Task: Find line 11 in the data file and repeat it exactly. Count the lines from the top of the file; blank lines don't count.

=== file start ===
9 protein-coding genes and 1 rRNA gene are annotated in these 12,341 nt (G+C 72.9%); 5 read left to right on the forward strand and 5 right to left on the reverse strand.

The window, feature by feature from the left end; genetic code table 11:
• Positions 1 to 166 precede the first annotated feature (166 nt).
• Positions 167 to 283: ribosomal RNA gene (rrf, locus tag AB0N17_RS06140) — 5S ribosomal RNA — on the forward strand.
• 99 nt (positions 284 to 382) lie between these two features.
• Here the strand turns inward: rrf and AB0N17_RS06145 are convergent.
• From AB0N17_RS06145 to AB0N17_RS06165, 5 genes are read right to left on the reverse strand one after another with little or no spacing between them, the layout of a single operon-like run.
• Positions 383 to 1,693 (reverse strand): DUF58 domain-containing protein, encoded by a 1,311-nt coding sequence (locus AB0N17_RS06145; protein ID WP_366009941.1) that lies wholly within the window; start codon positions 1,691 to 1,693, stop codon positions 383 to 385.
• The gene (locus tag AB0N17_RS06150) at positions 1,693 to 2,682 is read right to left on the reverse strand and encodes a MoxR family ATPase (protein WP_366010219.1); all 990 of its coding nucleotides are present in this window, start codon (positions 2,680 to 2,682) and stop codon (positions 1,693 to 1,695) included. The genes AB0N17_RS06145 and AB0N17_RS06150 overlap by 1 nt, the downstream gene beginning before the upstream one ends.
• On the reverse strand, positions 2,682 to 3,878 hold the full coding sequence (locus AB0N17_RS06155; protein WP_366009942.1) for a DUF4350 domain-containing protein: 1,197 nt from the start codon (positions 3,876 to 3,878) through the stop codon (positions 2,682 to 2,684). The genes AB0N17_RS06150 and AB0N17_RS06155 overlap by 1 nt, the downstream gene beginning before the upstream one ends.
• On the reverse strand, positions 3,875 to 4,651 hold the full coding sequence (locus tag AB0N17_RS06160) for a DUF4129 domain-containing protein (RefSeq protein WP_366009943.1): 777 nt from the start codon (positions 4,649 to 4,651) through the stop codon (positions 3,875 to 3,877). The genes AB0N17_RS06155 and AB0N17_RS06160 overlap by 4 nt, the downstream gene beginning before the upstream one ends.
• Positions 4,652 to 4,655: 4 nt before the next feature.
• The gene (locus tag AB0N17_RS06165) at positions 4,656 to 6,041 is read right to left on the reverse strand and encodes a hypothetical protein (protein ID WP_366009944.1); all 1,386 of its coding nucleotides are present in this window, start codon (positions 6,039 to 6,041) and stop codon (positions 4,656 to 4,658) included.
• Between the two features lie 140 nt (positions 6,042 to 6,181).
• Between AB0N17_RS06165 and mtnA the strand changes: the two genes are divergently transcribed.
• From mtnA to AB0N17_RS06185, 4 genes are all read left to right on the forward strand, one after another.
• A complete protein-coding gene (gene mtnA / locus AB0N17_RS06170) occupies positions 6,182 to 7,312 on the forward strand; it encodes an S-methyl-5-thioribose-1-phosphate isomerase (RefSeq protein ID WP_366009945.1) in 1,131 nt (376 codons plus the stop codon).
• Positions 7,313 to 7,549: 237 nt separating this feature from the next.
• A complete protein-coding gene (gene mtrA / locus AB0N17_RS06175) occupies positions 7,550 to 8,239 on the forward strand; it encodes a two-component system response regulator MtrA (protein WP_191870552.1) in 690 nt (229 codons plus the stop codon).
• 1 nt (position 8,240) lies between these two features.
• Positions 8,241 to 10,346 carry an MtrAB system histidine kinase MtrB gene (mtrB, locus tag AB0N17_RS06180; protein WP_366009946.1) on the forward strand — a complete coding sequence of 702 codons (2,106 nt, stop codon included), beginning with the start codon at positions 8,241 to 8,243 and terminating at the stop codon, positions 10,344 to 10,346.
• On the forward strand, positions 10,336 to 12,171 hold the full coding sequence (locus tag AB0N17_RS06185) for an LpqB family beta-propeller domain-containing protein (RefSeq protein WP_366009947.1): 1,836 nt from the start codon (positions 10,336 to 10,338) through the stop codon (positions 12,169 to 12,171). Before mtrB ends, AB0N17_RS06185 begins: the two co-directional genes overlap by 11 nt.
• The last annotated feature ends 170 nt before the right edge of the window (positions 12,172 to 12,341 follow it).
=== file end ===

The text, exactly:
• On the reverse strand, positions 3,875 to 4,651 hold the full coding sequence (locus tag AB0N17_RS06160) for a DUF4129 domain-containing protein (RefSeq protein WP_366009943.1): 777 nt from the start codon (positions 4,649 to 4,651) through the stop codon (positions 3,875 to 3,877). The genes AB0N17_RS06155 and AB0N17_RS06160 overlap by 4 nt, the downstream gene beginning before the upstream one ends.